In my experience working with and talking to CRPS teams, most people need a light or heavy mobility dog, primarily assisting with mobility-based tasks, given the far-reaching impacts CRPS has on our bodies. The dogs are often cross-trained in psychiatric tasks to help with anxiety, depression, brain fog, & tasks specific to CRPS and compounding disabilities. Tasks may include:

  • Opening/closing doors
  • Assistance rising from a chair, bed, or the floor
  • Stabilization for walking, getting dressed, in/out of the tub, rising from a chair, dizzy, etc.
  • Bringing specific items or people
  • Providing deep pressure for pain/anxiety/tremors or body warmth to stabilize temperature
  • Remind to take meds, to move around, etc.
  • Moving heavy objects
  • Assisting with repetitive motion chores, such as laundry
  • Carrying flare kit in a pack
  • Guiding handler to a person or place when disoriented or post-fall

How Might I Partner with a CRPS Service Dog?

  • U.S. federal law allows people to train a service dog themselves, with a trainer’s help, or by applying for a pre-trained dog from a program or charity. Currently, there aren’t programs specifically for CRPS Service Dogs, and very few trainers know of the syndrome or what considerations go into training a dog to work with a CRPS disability. Programs typically advertise based on need, such as mobility or psychiatric, not specific conditions. Many programs don’t offer brace or balance tasks. 
  • In other countries, you must go through an organization or work with a trainer. Check ADI to find assistance. 

What Should I Consider If Training My Own?

All service dogs need to be well-built, have no health issues, the right size for the task assistance needed, and the right temperament. Before looking for a dog, you need to know what tasks you need.

  • Size – The more intense the task, the bigger the dog. Mobility dogs need size on their side to help with stabilization, opening doors, and moving objects. Any service dog must be well-balanced, well-built, and not disabled themselves. 
  • Temperament – Confident, friendly, willing to work, medium energy, focused on you, 
  • Coat – Being able to tolerate the feeling of their fur & fulfill grooming care needs is vital
  • Barking – If you have centralized CRPS, barking can trigger vertigo, passing out, and dizziness. 
  • Finances – No service dog is free or cheap. Owner-training can be $1,000/year for upkeep alone of health, toys, food, grooming, if not more. Service dog training is specialized for a reason. Your local pet shop will not be able to provide the level of training a service dog needs. 
  • Exercise – Doing their job isn’t enough. I rely on a variety of outlets, including fetch, puzzle games, walks, a treadmill, and agility.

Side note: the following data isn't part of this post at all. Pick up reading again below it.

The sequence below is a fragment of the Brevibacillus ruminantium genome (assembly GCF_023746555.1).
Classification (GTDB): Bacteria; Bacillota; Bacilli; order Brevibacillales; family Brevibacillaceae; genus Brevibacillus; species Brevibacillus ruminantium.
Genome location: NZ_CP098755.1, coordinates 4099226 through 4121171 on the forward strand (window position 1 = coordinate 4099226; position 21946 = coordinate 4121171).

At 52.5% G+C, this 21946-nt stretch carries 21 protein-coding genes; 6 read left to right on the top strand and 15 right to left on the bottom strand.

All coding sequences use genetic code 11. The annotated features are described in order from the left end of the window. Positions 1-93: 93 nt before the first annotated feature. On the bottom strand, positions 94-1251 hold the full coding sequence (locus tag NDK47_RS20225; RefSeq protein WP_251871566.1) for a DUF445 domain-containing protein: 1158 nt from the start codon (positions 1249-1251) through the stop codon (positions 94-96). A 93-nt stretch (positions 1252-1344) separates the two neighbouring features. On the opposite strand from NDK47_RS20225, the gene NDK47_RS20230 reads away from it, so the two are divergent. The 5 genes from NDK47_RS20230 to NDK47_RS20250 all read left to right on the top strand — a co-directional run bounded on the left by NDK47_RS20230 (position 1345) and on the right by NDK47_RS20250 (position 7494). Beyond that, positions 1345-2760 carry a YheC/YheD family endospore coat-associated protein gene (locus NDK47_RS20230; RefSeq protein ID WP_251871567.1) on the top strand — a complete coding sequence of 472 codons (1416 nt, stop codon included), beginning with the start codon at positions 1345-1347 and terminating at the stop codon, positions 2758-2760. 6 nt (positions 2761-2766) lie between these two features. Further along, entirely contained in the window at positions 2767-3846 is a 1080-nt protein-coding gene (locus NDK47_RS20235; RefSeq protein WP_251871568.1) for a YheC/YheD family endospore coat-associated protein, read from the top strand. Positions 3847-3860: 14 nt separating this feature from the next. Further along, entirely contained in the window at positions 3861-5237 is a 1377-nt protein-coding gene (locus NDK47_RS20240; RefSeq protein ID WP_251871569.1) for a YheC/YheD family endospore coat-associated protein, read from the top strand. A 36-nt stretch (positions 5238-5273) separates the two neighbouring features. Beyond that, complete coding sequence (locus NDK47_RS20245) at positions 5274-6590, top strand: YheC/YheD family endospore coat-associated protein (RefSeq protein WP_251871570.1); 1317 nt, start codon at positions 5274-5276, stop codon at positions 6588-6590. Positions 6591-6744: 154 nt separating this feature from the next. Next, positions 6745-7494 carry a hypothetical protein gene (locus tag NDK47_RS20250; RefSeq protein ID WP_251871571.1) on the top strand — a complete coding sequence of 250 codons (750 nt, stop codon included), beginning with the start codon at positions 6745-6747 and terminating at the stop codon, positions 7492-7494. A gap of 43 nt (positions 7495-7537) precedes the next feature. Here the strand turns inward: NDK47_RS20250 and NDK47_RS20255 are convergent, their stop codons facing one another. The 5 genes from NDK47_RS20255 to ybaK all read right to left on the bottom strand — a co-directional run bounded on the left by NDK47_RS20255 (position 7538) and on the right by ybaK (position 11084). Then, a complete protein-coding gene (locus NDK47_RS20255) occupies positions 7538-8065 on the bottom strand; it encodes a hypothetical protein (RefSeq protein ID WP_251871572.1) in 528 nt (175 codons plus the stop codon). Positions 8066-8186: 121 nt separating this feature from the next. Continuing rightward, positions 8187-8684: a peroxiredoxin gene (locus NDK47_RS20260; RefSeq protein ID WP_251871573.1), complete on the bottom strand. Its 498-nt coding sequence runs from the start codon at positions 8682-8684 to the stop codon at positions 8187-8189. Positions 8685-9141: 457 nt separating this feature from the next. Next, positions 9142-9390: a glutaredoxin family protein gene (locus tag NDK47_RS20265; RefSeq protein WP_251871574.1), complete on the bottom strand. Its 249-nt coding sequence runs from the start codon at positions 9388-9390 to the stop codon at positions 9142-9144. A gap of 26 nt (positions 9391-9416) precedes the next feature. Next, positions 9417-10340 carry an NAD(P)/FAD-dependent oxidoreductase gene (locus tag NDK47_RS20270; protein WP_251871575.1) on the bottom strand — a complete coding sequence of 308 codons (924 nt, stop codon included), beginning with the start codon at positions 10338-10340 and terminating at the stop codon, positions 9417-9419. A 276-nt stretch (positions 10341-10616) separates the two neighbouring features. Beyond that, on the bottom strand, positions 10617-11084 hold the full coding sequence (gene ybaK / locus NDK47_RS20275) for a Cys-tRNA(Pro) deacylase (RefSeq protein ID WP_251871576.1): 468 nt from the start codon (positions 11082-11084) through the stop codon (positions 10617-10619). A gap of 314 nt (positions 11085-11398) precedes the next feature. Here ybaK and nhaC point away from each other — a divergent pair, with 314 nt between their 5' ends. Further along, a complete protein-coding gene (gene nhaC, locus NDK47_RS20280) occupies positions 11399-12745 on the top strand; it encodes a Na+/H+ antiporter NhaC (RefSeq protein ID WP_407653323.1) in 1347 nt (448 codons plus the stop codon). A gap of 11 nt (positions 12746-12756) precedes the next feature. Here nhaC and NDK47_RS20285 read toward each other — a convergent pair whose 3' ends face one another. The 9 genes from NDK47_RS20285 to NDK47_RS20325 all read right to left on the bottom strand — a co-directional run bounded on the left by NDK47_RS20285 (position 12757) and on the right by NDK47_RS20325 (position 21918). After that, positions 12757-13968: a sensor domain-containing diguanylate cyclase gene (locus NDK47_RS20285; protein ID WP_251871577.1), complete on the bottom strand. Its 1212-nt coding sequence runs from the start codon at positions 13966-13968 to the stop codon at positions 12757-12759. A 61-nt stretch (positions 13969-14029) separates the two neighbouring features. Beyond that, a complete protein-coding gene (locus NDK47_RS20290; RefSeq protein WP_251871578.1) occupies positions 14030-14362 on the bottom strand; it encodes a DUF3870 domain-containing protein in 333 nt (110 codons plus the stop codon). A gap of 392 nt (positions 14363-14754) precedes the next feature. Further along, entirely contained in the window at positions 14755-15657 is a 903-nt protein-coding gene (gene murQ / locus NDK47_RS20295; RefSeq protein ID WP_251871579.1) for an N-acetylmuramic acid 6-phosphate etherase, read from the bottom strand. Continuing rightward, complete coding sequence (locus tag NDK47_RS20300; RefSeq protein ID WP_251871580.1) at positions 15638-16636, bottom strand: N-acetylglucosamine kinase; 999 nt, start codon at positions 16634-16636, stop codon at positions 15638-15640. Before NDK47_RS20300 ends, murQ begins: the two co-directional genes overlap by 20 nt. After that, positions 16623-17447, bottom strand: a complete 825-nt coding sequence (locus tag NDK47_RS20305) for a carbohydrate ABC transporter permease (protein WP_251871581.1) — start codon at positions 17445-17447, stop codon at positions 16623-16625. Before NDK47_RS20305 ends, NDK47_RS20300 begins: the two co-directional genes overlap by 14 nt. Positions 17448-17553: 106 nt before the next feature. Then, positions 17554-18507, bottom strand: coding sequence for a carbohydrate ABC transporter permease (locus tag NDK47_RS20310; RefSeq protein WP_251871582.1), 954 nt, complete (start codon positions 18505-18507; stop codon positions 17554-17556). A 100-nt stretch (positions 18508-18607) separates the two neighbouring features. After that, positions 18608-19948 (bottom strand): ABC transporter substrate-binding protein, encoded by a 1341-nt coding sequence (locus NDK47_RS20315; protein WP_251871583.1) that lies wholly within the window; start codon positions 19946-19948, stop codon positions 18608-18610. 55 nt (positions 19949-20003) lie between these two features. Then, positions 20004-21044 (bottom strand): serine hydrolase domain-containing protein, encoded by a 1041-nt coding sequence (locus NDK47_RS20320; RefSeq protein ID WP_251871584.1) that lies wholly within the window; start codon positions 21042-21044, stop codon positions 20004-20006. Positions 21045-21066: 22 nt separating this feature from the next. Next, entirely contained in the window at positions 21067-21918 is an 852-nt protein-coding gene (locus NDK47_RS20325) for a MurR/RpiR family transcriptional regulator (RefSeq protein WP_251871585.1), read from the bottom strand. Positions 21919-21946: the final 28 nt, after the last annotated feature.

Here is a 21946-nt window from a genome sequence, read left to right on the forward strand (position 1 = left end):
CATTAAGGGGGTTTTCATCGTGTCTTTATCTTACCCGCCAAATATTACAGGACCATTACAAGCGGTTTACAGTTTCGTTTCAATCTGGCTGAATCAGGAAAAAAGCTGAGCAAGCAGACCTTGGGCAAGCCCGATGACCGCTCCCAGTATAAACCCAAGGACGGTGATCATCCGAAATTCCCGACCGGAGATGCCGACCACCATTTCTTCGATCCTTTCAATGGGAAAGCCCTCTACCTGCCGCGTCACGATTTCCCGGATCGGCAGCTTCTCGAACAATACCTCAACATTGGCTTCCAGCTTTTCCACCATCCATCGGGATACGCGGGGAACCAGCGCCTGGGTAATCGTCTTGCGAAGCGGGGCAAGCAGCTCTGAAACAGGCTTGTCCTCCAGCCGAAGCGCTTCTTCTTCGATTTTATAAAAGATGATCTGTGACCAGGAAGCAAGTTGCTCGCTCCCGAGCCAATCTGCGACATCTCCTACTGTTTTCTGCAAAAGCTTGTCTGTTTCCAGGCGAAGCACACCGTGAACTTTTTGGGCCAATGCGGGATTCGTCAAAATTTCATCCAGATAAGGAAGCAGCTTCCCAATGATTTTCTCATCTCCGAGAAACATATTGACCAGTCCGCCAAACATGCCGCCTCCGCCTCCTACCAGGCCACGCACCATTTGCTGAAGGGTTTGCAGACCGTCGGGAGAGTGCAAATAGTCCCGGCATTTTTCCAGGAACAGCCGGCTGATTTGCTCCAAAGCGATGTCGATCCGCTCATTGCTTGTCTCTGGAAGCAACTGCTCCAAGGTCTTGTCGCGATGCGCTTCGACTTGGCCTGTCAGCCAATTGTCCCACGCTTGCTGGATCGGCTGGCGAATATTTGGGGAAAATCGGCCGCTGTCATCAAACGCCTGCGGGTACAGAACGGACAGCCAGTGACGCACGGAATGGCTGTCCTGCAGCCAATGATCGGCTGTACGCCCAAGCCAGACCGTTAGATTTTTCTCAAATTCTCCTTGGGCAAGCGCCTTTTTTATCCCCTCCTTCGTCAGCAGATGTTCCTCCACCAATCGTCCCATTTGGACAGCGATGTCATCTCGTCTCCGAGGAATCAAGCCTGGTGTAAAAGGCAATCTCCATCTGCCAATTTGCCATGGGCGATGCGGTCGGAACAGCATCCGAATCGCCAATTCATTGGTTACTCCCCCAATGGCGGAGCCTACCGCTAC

Can I Just Get My Dog Certified/Registered?

In the U.S., certification and registration are not required by federal law. Select areas have voluntary registries, but doing it doesn’t turn your dog into a service dog. Websites offering certification and a vest are scams. A vest and a piece of paper don’t make a service dog. Intense training over 1-2 years in obedience, socialization, public access etiquette, and task training builds a service dog, along with the dog having the right temperament and suitability for the job. 

Where Can I Find Reliable Information and/or Help?

  • Assistance Dogs International – Learn about service dogs, find a program or trainer accredited by ADI through their “member search”, best resource for international
  • Ellas Animals Inc. – a nonprofit who helps people owner-train service dogs in the U.S.

Connect with Sally via her website, Disabled Advantage Dog Training & Consulting, LLC, on Facebook via her page titled Disabled Advantage Dog Training & Consulting, LLC, Instagram via @disabledadvantage and on Patreon via disabledadvantage.

Susie’s Remission Story

Written by Susie for the RSDSA blog.

Hello, my name is Susie. I got diagnosed with CRPS in 2015.

It started in 2012 when I had plantar fascia surgery. It spread to my other foot after a dental procedure. It got so bad that I was in a wheelchair.

I was off work for two years because I was in so much pain. The treatments I did to get into remission are 1000 mg vitamin C daily, laterality training for my brain, sympathetic nerve blocks, Calmare, ketamine infusions, and finally aspinal cord stimulator.

It took me about seven months of reprogramming the spinal cord stimulator and sometimes dealing with increased pain when it was on the wrong settings. Now I charge it up and when the battery dies, I leave it off for a few weeks because the residual effect lasts for me.

I found that I had to get one of the very lowest vibration settings then leave it off for a few weeks until my feet start hurting again then I charge it up.

The pain now is nothing compared to what it was. I think all the treatments that I did contributed a little to me getting better. I use the vitamin C daily to prevent it from spreading.

I’m cautious of procedures and surgery. I’ve researched so much, bought Dr. Katinkas book, listened to numerous YouTube seminars (like the one from Dr. Getson).

I never gave up. I knew remission was possible and once I found out what I had I never stopped. I really want to help people that have CRPS. I work at Kaiser and I educate all the providers on the illness so we can spread the word.

Please consider making a donation to RSDSA today!

My Journey Is Not a Story of a Spontaneous Miracle

Written by Tamara Gurin.